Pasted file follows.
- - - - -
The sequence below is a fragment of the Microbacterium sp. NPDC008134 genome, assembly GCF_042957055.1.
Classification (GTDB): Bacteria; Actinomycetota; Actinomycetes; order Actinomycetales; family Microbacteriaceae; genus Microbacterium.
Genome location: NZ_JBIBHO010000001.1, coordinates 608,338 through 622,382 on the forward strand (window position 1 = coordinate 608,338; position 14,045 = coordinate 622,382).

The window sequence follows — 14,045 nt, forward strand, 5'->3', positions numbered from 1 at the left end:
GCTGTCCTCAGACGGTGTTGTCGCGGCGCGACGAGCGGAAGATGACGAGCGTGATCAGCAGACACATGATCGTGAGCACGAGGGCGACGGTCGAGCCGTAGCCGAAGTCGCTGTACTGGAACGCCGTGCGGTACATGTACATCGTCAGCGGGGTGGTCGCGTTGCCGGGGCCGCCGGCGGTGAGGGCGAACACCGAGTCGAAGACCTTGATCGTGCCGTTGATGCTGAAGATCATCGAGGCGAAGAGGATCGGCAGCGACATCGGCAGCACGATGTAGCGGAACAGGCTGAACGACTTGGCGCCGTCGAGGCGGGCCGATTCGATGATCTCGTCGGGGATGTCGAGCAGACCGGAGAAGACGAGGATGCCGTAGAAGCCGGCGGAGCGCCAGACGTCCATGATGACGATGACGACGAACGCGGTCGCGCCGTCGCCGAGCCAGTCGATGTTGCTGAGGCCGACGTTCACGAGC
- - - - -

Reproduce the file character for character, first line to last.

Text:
The sequence below is a fragment of the Microbacterium sp. NPDC008134 genome, assembly GCF_042957055.1.
Classification (GTDB): Bacteria; Actinomycetota; Actinomycetes; order Actinomycetales; family Microbacteriaceae; genus Microbacterium.
Genome location: NZ_JBIBHO010000001.1, coordinates 608,338 through 622,382 on the forward strand (window position 1 = coordinate 608,338; position 14,045 = coordinate 622,382).

The window sequence follows — 14,045 nt, forward strand, 5'->3', positions numbered from 1 at the left end:
GCTGTCCTCAGACGGTGTTGTCGCGGCGCGACGAGCGGAAGATGACGAGCGTGATCAGCAGACACATGATCGTGAGCACGAGGGCGACGGTCGAGCCGTAGCCGAAGTCGCTGTACTGGAACGCCGTGCGGTACATGTACATCGTCAGCGGGGTGGTCGCGTTGCCGGGGCCGCCGGCGGTGAGGGCGAACACCGAGTCGAAGACCTTGATCGTGCCGTTGATGCTGAAGATCATCGAGGCGAAGAGGATCGGCAGCGACATCGGCAGCACGATGTAGCGGAACAGGCTGAACGACTTGGCGCCGTCGAGGCGGGCCGATTCGATGATCTCGTCGGGGATGTCGAGCAGACCGGAGAAGACGAGGATGCCGTAGAAGCCGGCGGAGCGCCAGACGTCCATGATGACGATGACGACGAACGCGGTCGCGCCGTCGCCGAGCCAGTCGATGTTGCTGAGGCCGACGTTCACGAGC